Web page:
Sunday, December 07, 2014

Author Interview: Andrea Downing: From Historical Western Romances To Contemporary To Who Knows - A Mix

Born in New York, Andrea Downing returned in 2008 from the UK where she lived for most of her life. Having traveled extensively throughout Europe, Africa and Latin America, she now divides her time between NYC and the east end of Long Is., punctuated by frequent journeys out west---the area of the USA she loves best. Her first book, Loveland, was a finalist for the 2012 RONE Award for Best American Historical. Her 2013 short story, Lawless Love, was also a finalist for the RONE Award. A novella, Dearest Darling, part of The Wild Rose Press Love Letters series, came out Oct. 2014. Also forthcoming Feb. 2015 is Dances of the Heart, a women's fiction novel. All are published by The Wild Rose Press..

Your real name and pen name? 

Andrea Downing (both)

About your education-

I started a year early and skipped a year into the bargain so graduated with my BA at age 20—bit of a waste really.  Moved on to get an MA at Keele in the UK.

What career did you plan during your education days  

To be an actress or a writer

What languages you can speak and write?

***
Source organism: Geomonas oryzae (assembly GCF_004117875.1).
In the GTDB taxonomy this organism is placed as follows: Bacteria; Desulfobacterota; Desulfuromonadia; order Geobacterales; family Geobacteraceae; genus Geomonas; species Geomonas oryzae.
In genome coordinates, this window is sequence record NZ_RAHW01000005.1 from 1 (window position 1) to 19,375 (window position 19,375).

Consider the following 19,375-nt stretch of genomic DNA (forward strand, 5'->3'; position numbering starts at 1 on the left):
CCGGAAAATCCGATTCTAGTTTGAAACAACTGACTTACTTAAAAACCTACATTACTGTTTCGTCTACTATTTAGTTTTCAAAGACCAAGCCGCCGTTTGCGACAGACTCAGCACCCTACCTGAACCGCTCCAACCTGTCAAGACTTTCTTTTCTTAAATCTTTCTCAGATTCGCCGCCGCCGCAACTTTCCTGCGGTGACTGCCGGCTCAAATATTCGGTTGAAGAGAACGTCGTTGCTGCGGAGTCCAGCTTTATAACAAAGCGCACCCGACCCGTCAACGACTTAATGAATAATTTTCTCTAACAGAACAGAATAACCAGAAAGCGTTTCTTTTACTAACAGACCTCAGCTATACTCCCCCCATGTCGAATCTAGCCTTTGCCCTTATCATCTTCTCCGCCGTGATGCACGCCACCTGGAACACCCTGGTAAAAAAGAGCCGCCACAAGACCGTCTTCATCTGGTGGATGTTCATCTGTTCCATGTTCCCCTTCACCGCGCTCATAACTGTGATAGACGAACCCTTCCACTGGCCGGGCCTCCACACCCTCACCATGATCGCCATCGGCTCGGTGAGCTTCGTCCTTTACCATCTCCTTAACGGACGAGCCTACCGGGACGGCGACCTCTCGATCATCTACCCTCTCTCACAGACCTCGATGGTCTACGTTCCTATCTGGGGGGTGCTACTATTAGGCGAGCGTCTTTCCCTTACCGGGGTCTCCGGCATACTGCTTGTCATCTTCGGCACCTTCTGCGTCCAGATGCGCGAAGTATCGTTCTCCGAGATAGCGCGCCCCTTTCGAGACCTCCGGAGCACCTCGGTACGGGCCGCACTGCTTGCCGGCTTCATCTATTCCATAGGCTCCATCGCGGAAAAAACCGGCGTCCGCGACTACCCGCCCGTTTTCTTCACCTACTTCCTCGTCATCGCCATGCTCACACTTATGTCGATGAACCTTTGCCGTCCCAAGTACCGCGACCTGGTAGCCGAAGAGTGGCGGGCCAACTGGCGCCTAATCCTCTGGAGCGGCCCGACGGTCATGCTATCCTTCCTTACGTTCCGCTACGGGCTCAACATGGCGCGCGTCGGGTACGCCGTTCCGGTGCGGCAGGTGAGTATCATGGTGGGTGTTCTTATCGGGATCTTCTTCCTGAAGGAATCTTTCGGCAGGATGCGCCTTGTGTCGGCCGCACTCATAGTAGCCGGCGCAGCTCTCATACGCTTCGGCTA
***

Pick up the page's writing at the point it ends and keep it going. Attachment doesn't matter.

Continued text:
Two varieties of English, French and a smattering of Spanish.

What is your biggest source of inspiration in life  

My daughter—she's going to save the world.

What hurts you most in this world 

Stupidity-we're ruining the world so fast it's mind-boggling.

What is the biggest challenge you have faced? 

Getting the nerve up to send off my work.

How did you overcome it

I realized I couldn't look like any more of an idiot than I already did, and I had nothing to lose.

What is your favorite genre and why? 

Historical fiction.  Without a sense of where we've come from, we can't possibly know what the next best move is.

When did you start writing

Around age 6 I think—I wrote a story in my notebook.  Still do…

What is the purpose of your writing? 

To amuse, entertain and hopefully educate; to take people away from their present lives and put them in the shoes of other people.

Which of your works has been published so far? 

See bio please.

Would you like to share a synopsis of your work, Dearest Darling?  

Excerpt: The mercantile was a marvel to her. A large store carrying about everything and anything someone could want out here. Barrels of apples, their perfume vying with the aroma of coffee. Rows of canned peaches and beans, brightly labeled. Bolts of fabrics and piles of overalls and blue jeans. Racks of handguns and rifles, cartons of ammunition. Rolls of chicken wire and shelves of implements, tools for farm and ranch and home. Jars of sweet candies and a stack of newspapers and books. Emily’s eyes were big with wonder and Daniel was rewarded to see it as she did, the color, the diversity, the spectacle, not just the practicality of things in a jam-packed shop with sawdust on the floor. And then he shook his head to remove the distractions, concentrate on the matter at hand.
“What can I do for you today, Dan? Not your usual day in town.”
His sideways glance caught Emily suppressing a smile.
“Dan?” she smirked.